Newborns with tetralogy of Fallot who are mildly cyanotic (oxygen saturation greater than 80%) can be discharged with or without Inderal with a total repair planned electively at 3-5 months of age. Beta blockade relaxes the hypertrophied right ventricle muscle enhancing pulmonary blood flow in some patients. If acute cyanotic spells occur off prostaglandins, or if the baby is prostaglandin dependent for pulmonary blood flow, then a modified Blalock-Taussig shunt is performed. The patient is then discharged and the complete repair again planned electively at 3-5 months of age6.
II. Systemic flow ductal dependence.
These newborns are dependent on their ductus arteriosus for systemic blood flow and unlike the babies who are pulmonary flow dependent, these newborns present with severely decreased cardiac output. This decreased systemic flow is characterized by pallor, diminished peripheral pulses, low urine output, cool extremities and varying degrees of metabolic acidosis. Included are newborns born with left ventricular outflow tract obstruction at various levels.
A. Congenital Valvular Aortic Stenosis
Newborns with critical valvar aortic stenosis in whom the mitral valve and left ventricle are of acceptable size, are treated with balloon aortic valvuloplasty. This has proven to be highly successful and it is unusual for these patients to require operative procedures to further open the stenotic valve in the newborn period7. However, patients with significant hypoplasia of the mitral valve and/or the left ventricle, should not undergo balloon dilatation of the aortic valve, but rather be treated as hypoplastic left heart syndrome and undergo staged palliative reconstruction employing the modified Norwood procedure followed by the total caval pulmonary connection. (Fontan operation; see HLHS) 8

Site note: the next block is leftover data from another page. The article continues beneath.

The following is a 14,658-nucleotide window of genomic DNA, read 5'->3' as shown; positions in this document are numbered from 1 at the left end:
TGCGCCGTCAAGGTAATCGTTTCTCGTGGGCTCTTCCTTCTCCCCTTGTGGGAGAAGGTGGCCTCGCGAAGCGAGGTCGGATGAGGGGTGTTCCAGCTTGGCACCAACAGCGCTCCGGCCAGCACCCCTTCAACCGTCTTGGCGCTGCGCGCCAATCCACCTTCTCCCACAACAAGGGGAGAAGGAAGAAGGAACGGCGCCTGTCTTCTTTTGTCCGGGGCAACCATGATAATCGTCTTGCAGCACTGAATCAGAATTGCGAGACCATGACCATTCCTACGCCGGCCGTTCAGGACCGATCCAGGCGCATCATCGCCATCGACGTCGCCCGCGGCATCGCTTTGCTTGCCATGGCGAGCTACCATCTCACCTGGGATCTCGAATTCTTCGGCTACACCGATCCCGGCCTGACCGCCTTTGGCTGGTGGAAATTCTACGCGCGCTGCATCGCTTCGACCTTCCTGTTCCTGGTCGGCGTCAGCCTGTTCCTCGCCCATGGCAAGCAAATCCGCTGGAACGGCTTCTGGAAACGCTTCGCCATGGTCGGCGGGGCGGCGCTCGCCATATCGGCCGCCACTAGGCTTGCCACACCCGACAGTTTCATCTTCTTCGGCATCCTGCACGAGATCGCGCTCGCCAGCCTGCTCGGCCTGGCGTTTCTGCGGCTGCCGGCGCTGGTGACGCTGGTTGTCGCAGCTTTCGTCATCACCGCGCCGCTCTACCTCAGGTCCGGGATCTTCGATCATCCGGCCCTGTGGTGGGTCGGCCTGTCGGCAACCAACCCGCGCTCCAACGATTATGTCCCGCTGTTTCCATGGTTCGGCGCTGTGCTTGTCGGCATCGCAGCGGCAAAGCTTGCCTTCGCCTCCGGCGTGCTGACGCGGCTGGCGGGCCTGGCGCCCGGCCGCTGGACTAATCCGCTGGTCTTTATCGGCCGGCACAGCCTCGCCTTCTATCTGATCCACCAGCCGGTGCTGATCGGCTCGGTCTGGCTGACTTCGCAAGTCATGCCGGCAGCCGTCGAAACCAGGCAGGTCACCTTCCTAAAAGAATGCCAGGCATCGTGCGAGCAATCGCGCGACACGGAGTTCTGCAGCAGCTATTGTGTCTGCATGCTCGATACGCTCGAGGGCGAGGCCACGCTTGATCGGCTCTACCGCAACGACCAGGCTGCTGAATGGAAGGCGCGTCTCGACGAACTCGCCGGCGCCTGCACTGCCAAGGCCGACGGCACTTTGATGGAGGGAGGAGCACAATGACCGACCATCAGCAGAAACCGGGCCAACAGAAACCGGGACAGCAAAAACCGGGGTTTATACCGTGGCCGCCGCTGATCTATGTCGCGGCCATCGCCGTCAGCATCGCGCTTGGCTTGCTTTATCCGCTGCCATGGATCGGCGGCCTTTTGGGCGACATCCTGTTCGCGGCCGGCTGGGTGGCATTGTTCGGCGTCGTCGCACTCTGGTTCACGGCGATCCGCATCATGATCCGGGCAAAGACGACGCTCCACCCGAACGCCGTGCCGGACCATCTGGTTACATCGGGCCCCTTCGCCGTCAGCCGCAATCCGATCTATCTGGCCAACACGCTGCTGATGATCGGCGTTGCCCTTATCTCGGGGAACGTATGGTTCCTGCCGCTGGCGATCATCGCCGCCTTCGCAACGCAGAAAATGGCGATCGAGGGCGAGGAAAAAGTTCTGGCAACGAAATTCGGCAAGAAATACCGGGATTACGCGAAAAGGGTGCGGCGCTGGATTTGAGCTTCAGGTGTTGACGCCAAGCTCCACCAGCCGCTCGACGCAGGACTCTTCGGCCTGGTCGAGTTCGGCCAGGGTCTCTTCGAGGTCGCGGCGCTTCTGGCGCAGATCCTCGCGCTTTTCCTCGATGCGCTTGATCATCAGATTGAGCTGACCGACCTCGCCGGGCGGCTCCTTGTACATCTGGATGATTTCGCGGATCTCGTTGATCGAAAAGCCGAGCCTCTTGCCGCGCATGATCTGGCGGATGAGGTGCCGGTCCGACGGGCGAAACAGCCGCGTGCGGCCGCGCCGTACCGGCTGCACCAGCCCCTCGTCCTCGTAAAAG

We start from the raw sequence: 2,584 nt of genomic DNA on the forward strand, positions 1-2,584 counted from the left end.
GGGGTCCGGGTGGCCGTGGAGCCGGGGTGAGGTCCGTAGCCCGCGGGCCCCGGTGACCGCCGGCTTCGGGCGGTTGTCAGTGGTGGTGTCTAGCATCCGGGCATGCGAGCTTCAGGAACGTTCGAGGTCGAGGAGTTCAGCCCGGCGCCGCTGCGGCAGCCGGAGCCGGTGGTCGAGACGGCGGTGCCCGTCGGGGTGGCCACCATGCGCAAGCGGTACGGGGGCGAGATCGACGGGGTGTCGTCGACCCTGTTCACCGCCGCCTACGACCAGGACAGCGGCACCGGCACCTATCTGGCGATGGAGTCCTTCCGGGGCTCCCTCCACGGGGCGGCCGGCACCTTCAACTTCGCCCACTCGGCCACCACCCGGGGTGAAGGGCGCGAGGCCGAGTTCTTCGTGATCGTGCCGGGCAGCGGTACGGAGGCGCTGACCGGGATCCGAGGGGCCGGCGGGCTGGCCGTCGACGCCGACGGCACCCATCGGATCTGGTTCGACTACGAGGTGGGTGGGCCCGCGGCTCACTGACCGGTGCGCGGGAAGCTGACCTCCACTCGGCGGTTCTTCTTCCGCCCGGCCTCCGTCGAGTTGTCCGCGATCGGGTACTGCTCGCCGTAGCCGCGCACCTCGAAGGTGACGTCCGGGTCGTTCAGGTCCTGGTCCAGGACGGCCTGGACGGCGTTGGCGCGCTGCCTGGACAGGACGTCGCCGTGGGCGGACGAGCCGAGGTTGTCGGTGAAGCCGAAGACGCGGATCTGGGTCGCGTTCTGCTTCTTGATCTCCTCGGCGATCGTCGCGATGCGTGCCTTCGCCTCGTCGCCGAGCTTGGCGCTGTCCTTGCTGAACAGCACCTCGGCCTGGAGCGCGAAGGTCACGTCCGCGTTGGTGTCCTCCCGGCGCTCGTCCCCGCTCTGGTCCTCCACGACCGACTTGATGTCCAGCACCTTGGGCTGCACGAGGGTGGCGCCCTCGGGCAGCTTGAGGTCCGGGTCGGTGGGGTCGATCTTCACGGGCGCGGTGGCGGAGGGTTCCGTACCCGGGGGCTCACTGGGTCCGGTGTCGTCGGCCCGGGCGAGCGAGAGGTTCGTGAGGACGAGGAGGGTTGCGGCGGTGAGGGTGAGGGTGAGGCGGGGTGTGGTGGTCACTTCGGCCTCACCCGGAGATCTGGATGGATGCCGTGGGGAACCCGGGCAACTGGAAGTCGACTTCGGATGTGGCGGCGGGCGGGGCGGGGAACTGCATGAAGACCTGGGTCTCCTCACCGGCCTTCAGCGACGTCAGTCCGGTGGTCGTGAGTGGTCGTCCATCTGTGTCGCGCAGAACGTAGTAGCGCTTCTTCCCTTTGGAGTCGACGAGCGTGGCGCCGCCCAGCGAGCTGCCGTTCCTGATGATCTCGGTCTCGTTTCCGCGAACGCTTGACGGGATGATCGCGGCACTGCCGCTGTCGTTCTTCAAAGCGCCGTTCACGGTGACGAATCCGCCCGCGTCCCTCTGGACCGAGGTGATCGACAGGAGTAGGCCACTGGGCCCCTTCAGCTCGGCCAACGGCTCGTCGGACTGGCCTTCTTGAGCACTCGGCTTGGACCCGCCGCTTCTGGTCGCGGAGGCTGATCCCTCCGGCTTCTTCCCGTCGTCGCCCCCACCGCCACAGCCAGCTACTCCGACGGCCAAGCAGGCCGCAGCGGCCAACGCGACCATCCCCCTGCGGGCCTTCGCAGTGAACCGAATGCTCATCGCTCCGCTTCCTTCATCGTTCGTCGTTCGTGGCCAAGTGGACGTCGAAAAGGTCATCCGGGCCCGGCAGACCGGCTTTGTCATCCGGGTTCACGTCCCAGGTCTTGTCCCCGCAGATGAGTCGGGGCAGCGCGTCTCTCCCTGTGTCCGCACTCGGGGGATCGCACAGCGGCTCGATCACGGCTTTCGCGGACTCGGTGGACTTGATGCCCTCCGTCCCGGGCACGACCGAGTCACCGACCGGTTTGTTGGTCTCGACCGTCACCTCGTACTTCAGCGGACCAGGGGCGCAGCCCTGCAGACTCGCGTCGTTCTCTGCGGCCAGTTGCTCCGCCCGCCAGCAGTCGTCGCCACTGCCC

B. Coarctation of the Aorta
Newborns with this condition who are ductal dependent for systemic blood flow are selectively treated. If the coarctation segment is long and/or hypoplasia of the aortic arch coexists, surgical intervention is undertaken9. The recurrence rate for balloon dilatation of aortic coarctation in newborns is significant. However, the procedure will usually allow the baby to be discharged to home for at least 2-3 months before a recurrent coarctation evolves. When recurrence occurs (50-75% cases), the patient will require operation. The aortic coarctation segment is resected and an end-to-end anastomosis performed with absorbable suture, which allows for growth and may decrease the rate of late re-coarctation10.
C. Interrupted Aortic Arch
Most commonly the aortic arch is interrupted between the left common carotid and left subclavian artery with flow to the descending thoracic aorta through the patent ductus. The vast majority of these patients have an associated ventricular septal defect and varying degrees of left ventricular outflow tract obstruction. At operation, the patent ductus is divided and the ascending and descending aorta are joined primarily as in coarctation11. The associated VSD is closed at the same or at a later time depending on the size of the left-to-right shunt and the degree of congestive heart failure preoperatively. The left ventricular outflow tract obstruction is usually addressed when the baby is older, if necessary.
D. Hypoplastic Left Heart Syndrome (HLHS)
Newborns born with this condition have severe hypoplasia of all left heart structures including mitral valve, aortic valve, aortic arch and left ventricle. They are ductal dependent for systemic blood flow. In such children, we employ a staged palliative reconstruction performing a modified Norwood procedure initially, followed by a bi-directional superior caval to pulmonary artery connection (Glenn shunt) at 3-5 months of age. At 2-3 years of age, an inferior vena cava to pulmonary artery connection is performed (Fontan operation).